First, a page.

But UofL’s service to veterans extends beyond the university community into the region, too.
One of the best examples of this is the partnership between UofL and the Robely Rex VA Medical Center (VAMC), located three miles east of the Health Sciences Campus in Louisville. For more than 50 years, UofL has partnered with VAMC to provide health care to veterans in Kentucky and Indiana. VAMC serves more than 166,000 veterans living in a 35-county area of Kentuckiana, offering 400,000 outpatient treatments and admitting 5,000 patients each year. Besides the main facility, VAMC also offers services in eight regional health care centers.
UofL’s School of Medicine is the center’s primary affiliate, with about 50 faculty physicians and 100 resident physicians based at the VAMC. At any given moment, about 25 UofL faculty physicians are on site providing medical care for veterans. These physicians include some of the country’s brightest minds in anesthesiology, general medicine, radiology, cardiology, gastroenterology, psychiatry, general abdominal surgery, urological surgery, ENT surgery, plastic surgery, vascular surgery and colorectal surgery.
Residents in many medical and surgical specialties and subspecialties in addition to residents in internal medicine, general surgery and psychiatry get valuable experience at VAMC. This symbiotic relationship between UofL and VAMC allows veterans to receive treatment from highly skilled faculty as UofL carries out its missions of education, research and clinical care.
UofL is demonstrating every day our commitment to ensuring veterans across the region receive the highest quality health care, UofL President James Ramsey said of the partnership.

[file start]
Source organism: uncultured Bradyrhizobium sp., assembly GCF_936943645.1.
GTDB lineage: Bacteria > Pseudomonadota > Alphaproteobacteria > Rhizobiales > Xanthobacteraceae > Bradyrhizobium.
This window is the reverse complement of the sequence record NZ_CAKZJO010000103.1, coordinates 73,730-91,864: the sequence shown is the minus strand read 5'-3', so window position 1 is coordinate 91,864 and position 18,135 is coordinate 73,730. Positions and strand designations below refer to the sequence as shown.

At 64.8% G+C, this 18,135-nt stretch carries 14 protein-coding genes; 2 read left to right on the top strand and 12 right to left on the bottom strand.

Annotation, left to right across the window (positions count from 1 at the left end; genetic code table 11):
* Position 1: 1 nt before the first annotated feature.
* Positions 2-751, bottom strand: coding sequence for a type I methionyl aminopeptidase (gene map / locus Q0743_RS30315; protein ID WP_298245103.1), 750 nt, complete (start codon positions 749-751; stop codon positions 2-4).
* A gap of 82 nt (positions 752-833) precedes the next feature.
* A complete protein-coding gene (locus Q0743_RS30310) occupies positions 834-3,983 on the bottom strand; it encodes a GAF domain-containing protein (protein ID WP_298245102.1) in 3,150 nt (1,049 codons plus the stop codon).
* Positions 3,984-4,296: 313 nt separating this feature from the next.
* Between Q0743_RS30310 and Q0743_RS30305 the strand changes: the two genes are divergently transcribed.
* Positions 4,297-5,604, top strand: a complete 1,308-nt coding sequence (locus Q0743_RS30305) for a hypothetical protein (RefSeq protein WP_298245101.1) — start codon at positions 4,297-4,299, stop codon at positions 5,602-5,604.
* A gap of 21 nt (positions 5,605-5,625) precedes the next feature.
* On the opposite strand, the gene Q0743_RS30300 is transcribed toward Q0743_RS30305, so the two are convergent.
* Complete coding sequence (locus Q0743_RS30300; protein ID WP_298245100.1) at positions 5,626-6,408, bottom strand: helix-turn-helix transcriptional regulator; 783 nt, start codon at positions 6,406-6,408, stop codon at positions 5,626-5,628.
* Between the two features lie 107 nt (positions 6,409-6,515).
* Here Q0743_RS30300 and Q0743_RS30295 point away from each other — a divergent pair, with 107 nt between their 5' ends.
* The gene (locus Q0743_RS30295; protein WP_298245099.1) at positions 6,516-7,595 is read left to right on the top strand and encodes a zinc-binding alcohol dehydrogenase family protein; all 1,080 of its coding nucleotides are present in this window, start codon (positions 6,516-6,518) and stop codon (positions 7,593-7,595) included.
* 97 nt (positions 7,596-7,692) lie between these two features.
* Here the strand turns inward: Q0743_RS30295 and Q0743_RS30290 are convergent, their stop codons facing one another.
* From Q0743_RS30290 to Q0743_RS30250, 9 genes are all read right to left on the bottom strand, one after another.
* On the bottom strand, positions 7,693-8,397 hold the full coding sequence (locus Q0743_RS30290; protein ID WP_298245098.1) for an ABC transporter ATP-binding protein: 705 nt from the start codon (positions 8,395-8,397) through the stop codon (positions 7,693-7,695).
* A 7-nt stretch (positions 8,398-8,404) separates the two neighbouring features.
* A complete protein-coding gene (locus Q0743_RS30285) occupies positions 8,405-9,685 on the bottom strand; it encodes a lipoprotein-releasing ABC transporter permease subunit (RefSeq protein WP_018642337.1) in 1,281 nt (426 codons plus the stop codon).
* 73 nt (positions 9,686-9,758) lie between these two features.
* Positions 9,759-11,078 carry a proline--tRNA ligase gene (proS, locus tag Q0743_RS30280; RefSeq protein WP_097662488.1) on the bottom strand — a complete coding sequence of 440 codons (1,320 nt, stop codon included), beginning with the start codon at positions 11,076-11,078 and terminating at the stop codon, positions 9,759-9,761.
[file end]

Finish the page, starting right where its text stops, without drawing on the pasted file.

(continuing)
In 2009, UofL physicians at the VAMC provided inpatient care for:
- 100 percent of all veterans in need of medical therapies
- 85 percent of all veterans admitted for surgical procedures
- 100 percent of all veterans in need of treatment for mental health issues
- 95 percent of all veterans admitted for intensive care
Larry Cook, UofL’s executive vice president for health affairs, noted that the medical needs of younger veterans are much different than those of veterans of past conflicts.
We see a growing need for women’s services as more women join the armed services. Our veterans are faced with new health care challenges as warfare changes, as well, he explained. We already are seeing a growing need for psychiatric services to help veterans with post-traumatic stress and other conditions.
Today’s medical teams, he said, must be able to offer comprehensive treatments for brain and nerve injuries and illnesses.
This care includes the highest quality medical, surgical, and rehabilitation treatments for stroke, limb transplantation and spinal injuries, Cook noted, adding, As part of our ongoing commitment to give veterans the quality care they deserve, UofL continues to grow and adjust to meet these needs.